If you can’t work because of injury or illness, you might be able to make a TPD Insurance Claim.
TPD stands for Total and Permanent Disability.
It’s very important to understand that disability in this context refers only to an inability to perform your work. A common misconception is that to qualify for TPD benefits, you have to be disabled in the sense that you cannot mobilise or that you need constant and ongoing domestic care. That is not the case at all.
The other important thing to remember is that disability can mean both a physical injury or illness, as well as a psychological condition.
Some common examples of disability include chronic back pain, blindness or post traumatic stress disorder.
Its also important to realise that two people can have the same condition but, depending on the circumstances, one of them may qualify for TPD benefits while the other might not. For example, if a physical worker, who has no experience in any other type of work, develops chronic and permanent back pain that is so severe that they are unable to do any physical work, they may qualify for TPD benefits, but an office worker with the same condition may not necessarily be able to get over the threshold. In other words, whether a particular condition qualifies as “Disability” depends on all the circumstances of the case.
Most employees have TPD cover through their superannuation fund.
Many people don’t realise this, but when you join a super fund (regardless of whether you chose the fund or whether you join the employer’s default fund) the fund will purchase a TPD insurance policy on your behalf. Basically, the fund purchases the same policy for all of its members.
This insurance policy includes TPD cover.
It is possible to opt out from this insurance, but if you have not taken that step, then it is likely that you have TPD cover at least through your super fund.
You can verify this by contacting your super fund and requesting an up-to-date statement. This will include things like your current super balance, but it will also include details about any insurance cover available to you.
In addition, it is also possible to purchase TPD cover outside of super. For example, you can buy TPD cover by contacting a private insurance company that offers this. In addition, some people have TPD cover through their employer. This is because some large employers arrange for group insurances for all of their employees.
The point to remember is that, if something happens and you can’t return to work, it is important to investigate whether you would potentially have TPD cover either through your super fund or through some other arrangement.
First of all, each policy is different. There is no “standard” amount.
Having said this, generally speaking TPD cover arranged through the Super fund will probably be for a lower amount than if you buy TPD yourself.
In addition, some industry funds tend to have lower amounts. For example, we commonly represent injured clients in the meat industry and the available TPD coverage is around $80,000 to $100,000.
However, it’s also important to bear in mind that the amount of cover changes as you age. A 25-year-old worker will have a higher amount than a 40-year-old worker. Basically, there is a small adjustment to your cover on an annual basis.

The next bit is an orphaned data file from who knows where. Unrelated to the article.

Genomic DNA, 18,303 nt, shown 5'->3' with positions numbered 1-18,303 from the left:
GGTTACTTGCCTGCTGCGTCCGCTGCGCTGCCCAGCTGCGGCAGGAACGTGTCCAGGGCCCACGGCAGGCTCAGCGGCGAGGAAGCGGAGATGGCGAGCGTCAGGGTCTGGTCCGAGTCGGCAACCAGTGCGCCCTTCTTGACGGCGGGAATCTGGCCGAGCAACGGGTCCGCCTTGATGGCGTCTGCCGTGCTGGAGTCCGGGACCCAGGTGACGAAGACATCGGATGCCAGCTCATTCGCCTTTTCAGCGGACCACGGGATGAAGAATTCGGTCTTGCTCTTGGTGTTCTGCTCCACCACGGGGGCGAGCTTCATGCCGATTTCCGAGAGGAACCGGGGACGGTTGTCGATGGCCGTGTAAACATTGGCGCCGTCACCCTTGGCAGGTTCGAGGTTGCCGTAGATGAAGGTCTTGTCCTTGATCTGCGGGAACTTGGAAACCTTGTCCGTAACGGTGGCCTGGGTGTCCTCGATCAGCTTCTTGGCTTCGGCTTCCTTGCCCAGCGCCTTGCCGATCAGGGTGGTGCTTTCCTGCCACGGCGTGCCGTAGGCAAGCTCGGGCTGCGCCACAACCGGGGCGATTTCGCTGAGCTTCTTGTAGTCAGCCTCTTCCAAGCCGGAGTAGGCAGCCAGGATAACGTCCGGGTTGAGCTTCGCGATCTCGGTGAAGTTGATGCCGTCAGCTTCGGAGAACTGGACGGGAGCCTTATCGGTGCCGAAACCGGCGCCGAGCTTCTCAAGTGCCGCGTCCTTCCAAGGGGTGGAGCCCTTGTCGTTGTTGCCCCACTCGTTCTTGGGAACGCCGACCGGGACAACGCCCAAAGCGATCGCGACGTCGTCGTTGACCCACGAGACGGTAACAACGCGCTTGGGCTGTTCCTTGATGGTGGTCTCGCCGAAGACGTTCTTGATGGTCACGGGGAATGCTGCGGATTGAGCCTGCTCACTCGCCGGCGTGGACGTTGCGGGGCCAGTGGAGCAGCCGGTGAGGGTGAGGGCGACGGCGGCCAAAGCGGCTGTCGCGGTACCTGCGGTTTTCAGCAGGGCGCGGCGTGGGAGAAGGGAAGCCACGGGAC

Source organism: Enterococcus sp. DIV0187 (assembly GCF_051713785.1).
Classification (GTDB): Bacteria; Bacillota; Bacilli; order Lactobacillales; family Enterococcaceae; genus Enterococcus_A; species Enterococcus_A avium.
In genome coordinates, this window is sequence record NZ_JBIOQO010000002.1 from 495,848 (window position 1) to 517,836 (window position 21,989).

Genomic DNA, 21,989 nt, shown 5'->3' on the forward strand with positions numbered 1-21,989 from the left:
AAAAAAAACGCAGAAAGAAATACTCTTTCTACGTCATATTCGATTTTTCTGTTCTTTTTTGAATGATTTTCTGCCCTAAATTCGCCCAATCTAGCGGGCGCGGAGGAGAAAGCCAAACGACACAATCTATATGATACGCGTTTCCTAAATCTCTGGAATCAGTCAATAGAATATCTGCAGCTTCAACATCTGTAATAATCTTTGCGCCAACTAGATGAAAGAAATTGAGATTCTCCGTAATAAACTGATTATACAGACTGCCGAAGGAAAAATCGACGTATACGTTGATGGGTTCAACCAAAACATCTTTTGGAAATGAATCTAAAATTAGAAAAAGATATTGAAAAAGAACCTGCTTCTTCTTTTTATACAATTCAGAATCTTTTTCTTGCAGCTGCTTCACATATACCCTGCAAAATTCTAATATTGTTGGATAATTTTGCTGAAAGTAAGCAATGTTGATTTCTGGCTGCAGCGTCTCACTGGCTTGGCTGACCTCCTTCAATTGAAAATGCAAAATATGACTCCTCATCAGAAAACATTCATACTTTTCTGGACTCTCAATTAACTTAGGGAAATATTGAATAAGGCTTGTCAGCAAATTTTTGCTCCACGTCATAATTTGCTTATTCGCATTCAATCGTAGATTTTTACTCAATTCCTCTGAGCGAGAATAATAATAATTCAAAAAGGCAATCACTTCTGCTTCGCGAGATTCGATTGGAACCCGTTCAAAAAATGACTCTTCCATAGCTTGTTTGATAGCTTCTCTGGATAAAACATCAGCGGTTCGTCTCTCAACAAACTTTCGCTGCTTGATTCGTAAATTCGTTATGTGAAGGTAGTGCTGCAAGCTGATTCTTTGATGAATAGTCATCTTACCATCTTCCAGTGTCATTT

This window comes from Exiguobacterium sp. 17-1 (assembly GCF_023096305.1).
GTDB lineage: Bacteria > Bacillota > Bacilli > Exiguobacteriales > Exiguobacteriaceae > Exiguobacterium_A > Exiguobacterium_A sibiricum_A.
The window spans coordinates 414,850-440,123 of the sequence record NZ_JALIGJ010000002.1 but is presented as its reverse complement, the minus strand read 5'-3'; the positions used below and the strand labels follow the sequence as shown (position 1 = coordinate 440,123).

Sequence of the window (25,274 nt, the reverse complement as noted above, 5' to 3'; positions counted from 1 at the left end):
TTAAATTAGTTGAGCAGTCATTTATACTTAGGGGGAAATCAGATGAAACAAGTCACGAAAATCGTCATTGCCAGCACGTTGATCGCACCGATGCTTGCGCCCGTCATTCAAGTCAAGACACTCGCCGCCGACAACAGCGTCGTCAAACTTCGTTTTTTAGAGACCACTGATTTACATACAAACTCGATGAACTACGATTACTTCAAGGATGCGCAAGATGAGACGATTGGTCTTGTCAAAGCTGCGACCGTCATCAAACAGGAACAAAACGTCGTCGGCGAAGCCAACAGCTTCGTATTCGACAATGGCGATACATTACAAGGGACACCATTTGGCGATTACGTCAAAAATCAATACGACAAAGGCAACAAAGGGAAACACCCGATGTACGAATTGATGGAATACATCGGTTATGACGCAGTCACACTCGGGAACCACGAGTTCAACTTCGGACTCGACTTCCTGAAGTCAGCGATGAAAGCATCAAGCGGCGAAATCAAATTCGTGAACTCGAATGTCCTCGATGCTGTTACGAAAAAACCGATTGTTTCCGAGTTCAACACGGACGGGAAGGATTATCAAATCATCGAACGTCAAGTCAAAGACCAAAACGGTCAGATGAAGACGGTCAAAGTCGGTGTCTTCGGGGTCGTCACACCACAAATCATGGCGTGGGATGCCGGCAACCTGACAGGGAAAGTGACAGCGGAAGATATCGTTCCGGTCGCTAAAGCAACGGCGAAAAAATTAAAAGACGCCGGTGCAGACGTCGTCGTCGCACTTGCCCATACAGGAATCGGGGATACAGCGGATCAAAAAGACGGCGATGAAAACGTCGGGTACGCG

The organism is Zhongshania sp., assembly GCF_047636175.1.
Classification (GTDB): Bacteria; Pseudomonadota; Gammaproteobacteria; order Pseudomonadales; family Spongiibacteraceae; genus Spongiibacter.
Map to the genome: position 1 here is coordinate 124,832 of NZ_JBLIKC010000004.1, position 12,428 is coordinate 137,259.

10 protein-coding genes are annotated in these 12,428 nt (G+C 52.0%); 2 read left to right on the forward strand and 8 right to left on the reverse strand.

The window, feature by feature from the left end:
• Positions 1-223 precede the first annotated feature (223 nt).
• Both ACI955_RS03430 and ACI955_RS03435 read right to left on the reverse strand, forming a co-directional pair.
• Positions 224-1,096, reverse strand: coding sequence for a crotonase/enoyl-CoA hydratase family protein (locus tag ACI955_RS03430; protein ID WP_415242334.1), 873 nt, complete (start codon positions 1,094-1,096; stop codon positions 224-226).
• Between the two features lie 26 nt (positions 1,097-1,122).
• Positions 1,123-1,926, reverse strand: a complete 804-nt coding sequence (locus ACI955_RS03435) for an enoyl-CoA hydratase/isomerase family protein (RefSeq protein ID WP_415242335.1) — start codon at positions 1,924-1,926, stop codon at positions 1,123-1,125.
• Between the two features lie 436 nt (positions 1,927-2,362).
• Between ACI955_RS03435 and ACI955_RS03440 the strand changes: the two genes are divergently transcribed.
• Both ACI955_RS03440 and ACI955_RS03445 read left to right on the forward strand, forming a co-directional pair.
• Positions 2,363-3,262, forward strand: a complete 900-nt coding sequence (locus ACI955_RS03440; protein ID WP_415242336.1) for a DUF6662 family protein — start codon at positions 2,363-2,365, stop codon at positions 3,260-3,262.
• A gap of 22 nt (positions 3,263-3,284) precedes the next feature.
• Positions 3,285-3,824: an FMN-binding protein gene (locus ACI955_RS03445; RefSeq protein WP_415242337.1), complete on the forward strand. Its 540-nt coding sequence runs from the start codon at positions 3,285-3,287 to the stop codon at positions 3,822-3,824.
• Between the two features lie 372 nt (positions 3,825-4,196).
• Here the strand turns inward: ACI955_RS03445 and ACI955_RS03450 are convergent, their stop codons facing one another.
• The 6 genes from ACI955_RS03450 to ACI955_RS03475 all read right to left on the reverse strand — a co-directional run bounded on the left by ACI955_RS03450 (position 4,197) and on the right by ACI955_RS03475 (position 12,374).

You don’t necessarily need a lawyer, and in fact we have had situations where we considered a case to be so straightforward and obvious that we encouraged our clients to do the claim themselves. Having said that, there are a few reasons why you may wish to consider engaging a competent lawyer to represent you from day one.
Firstly, sometimes there is a dispute with the insurance company about how the insurance policy should be interpreted. For example, we represented a client who lost approximately 90% of their vision. The insurance policy said that TPD benefits will be paid if you lose your vision. But the insurance company wanted to argue that what they meant was that you have to be completely blind. You may think this is a trivial dispute but in fact there was a very significant amount of money at stake and the insurance company delayed payment by almost 9 years before our client came to us and we were able to help them.
This example is not unique. Often the insurance companies will use outdated definitions for certain medical conditions, and these outdated definitions generally favor them and not you.
Secondly, there can be a dispute about the severity of your symptoms. Your treating GP might think that you are unable to return to work, but the insurance company can send you to their doctor who will write a report that is favorable to the insurance company. In these types of situations, we may be able to assist in getting the right expert evidence, to get you over the line.
These are just 2 examples, but there are many other types of disputes.
If you would like to discuss a potential TPD claim, please contact us and we will be happy to arrange for a no obligation consultation.
We act for clients on a no-win no-fee basis in all of these claims.
Please also keep in mind that in TPD claims, we act for client’s nationwide given that the law is the same in relation to these claims no matter where you live in Australia.
Many firms try to rush you to sign up with them without carefully considering your options. We encourage you to first learn about your personal injury claim. You should ask yourself:
Our book is available to you free of charge. You don’t have to be a client to receive this book. Head to the order page and we will be happy to send you a copy straight away.
In TPD claims, we act on a No Win No Fee basis. Our fees are also fixed. This means you know from the start how much you pay if your claim is successful. See our dedicated page which explains our cost structure in TPD claims, together with a video.